Pinpointing the genes involved in human brain cancer can be like looking for a needle in a haystack, and sometimes the needle you find may not be the right one. By comparing human and canine genomes, researchers at North Carolina State University have discovered that a gene commonly believed to be involved in meningiomas—tumors that affect the meninges, or thin covering, of the human brain and account for one out of four adult brain tumors—may not be as key for tumor formation as previously thought, and they’ve narrowed the search for the real culprit.
Meningiomas are intracranial tumors, meaning that they do not grow within brain tissue itself, but in the space between the brain and the skull. In humans, they are associated with genetic defects of large segments of chromosomes, which makes isolating the specific genes involved extremely difficult. Humans suffering from meningioma frequently lose one copy of almost the entire length of human chromosome 22. This chromosome is made of almost 50 million base pairs of DNA that code for more than 500 genes.
“The dog has been man’s best friend for centuries, and now the genome of the dog could well be man’s next best friend,” says Dr. Matthew Breen, professor of genomics at NC State.
“With so much genetic material to consider, one can see why figuring out which genes play a key role in meningiomas is extremely difficult,” says Dr. Breen, a scientist with the Department of Molecular Biomedical Sciences in the College of Veterinary Medicine (CVM). Dr. Breen’s laboratory is part of the NC State Center for Comparative Medicine and Translational Research.
“By looking at tumors seen in both humans and dogs we have a simple way to narrow the search: we compare the affected areas of a human chromosome with related areas on dog chromosomes,” says Dr. Breen. “This works because dogs and humans are genetically similar and both get the same kinds of cancers. While we share much of our genetic material, the DNA of a dog is organized differently to our own and this makes it possible to isolate smaller ‘shared’ regions of genetic data rather than looking at an entire chromosome.”
Dr. Breen, CVM colleagues Dr. Rachael Thomas and veterinary neurologist Dr. Natasha Olby, along with researchers from the University of California-Davis and the Wellcome Trust Sanger Institute in Cambridge, UK collaborated on the project, sharing samples of canine meningiomas for research. Their results were published in the Journal of Neurooncology.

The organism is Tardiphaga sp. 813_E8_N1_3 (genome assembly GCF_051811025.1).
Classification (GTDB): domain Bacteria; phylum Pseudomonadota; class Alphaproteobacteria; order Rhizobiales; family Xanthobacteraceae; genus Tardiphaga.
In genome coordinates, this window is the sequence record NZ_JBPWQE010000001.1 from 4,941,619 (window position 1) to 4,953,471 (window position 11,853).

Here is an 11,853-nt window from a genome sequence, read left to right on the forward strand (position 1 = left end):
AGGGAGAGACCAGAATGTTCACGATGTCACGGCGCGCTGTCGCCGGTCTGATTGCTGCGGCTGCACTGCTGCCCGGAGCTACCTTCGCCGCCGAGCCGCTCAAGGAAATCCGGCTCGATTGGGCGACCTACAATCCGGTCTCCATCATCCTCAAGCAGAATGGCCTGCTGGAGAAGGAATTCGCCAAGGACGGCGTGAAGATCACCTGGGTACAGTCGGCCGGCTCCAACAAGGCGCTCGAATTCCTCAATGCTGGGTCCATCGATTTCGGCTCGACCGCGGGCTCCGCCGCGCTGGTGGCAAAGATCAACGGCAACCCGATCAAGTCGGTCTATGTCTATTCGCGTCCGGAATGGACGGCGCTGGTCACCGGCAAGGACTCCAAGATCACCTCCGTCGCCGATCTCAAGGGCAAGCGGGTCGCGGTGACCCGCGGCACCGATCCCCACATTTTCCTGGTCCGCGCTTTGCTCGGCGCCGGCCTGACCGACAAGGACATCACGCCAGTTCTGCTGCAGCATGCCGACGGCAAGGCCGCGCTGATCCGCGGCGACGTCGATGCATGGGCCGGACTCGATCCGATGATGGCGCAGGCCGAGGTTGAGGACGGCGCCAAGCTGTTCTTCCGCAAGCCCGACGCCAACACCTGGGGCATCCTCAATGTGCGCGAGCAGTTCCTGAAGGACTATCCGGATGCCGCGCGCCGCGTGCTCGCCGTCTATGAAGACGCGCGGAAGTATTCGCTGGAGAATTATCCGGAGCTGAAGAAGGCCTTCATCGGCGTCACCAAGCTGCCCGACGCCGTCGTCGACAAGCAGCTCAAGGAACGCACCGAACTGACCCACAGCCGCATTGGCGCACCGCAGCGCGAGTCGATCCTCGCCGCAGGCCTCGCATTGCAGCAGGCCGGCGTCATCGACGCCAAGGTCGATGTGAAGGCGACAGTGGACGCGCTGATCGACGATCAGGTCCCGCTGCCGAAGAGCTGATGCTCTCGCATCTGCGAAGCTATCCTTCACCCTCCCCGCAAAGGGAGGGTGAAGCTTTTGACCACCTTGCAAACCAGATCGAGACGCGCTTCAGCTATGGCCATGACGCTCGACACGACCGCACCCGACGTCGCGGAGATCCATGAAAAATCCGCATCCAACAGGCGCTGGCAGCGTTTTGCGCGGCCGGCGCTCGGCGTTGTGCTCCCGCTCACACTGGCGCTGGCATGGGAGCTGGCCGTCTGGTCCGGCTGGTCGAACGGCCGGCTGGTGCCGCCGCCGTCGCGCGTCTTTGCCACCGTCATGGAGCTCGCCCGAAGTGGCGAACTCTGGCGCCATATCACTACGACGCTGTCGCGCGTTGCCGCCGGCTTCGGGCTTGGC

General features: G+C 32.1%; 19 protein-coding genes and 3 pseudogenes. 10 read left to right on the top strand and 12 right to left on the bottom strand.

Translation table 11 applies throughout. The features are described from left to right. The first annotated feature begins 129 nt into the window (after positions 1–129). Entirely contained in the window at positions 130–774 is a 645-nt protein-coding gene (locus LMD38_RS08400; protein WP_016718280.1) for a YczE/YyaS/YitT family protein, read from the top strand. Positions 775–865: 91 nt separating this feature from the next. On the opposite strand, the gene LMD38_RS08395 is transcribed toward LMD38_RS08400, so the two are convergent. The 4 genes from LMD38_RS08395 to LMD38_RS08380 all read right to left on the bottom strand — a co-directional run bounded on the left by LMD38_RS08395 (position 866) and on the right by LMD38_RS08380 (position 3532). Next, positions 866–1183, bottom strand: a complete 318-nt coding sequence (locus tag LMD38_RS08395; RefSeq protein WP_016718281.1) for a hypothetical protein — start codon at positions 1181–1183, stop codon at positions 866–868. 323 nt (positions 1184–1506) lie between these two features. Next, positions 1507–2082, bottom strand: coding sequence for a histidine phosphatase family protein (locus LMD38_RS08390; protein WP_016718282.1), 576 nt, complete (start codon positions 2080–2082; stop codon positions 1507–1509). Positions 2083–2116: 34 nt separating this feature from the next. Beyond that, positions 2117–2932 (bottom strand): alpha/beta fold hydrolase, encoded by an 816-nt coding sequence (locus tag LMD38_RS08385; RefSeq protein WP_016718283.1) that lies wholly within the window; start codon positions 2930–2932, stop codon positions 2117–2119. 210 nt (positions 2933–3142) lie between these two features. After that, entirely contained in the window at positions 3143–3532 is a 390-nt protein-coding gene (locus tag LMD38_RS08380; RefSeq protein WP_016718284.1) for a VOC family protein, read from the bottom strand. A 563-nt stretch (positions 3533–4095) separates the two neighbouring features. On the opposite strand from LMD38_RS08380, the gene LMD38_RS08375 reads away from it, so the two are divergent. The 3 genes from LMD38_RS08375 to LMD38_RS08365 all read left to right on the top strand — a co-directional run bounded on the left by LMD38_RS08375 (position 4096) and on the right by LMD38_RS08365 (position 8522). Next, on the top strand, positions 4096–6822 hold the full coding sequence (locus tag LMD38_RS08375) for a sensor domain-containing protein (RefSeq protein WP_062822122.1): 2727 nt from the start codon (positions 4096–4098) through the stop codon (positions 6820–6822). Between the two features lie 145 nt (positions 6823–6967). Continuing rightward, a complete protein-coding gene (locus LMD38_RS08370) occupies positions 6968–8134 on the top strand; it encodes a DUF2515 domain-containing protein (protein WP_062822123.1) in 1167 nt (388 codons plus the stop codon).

Previous researchers had pinpointed a particular tumor-suppressing gene on human chromosome 22, known as NF2, as a possible contributor to meningioma. They believed that the deletion of NF2, with its tumor suppressing abilities, could trigger tumor growth.
In looking at genetic changes across the whole genome, Dr. Breen’s team compared human chromosome 22 to its canine counterpart. In dogs, the region shared with 22 is “split up” across three separate dog chromosomes – numbers 10, 26 and 27- with the NF2 gene appearing on dog chromosome 26. The researchers discovered that in dogs with meningioma, chromosome 26, and hence NF2, was rarely affected, casting doubt on this gene as playing a significant role in the disease. Instead, dogs with meningioma frequently showed loss of parts of dog chromosome 27. This led the researchers to focus on the portion of human chromosome 22 that corresponds to canine chromosome 27.
“Now, instead of looking at 50 million base pairs that contain several hundred genes, we can focus on the portion of human chromosome 22 that is evolutionarily conserved with dog chromosome 27,” Dr. Breen says. “By looking at dog and human meningiomas together we reduce the amount of searching we need to do 50-fold. It’s the old needle/haystack dilemma, except that using information from dog and human tumors allows us to concentrate our search on the two percent of the haystack that actually contains the needle, and not spend time and resources on the other 98 percent.”
Dr. Breen also noticed that the other chromosome involved for canines that suffer from meningioma is dog chromosome 17, which correlates with part of human chromosome 1. Defects of this chromosome are involved in almost 70 percent of human meningioma cases and are associated with a poor patient outcome. He hopes that he can use this correlation to further narrow the search for specific genes involved with the disease.
In addition the team looked also at gliomas, another kind of brain tumor, and have shown common genetic features shared between human and canine tumors that are now under further investigation.
“The data support that dog and human tumors are very similar at the genetic level, so both species will benefit from this research,” Dr. Breen says. “It’s proof of the ‘One Medicine’ concept—the idea that human and animal health relies on a common pool of medical and scientific knowledge and is supported by overlapping technologies and discoveries.”
The Center for Comparative Medicine and Translational Research is a community of more than 100 scientists from five NC State University colleges. These investigators are involved in collaborative studies with government, private, and other academic researchers to advance the knowledge and practical applications that improve the health of animals and humans.
Posted July 7, 2009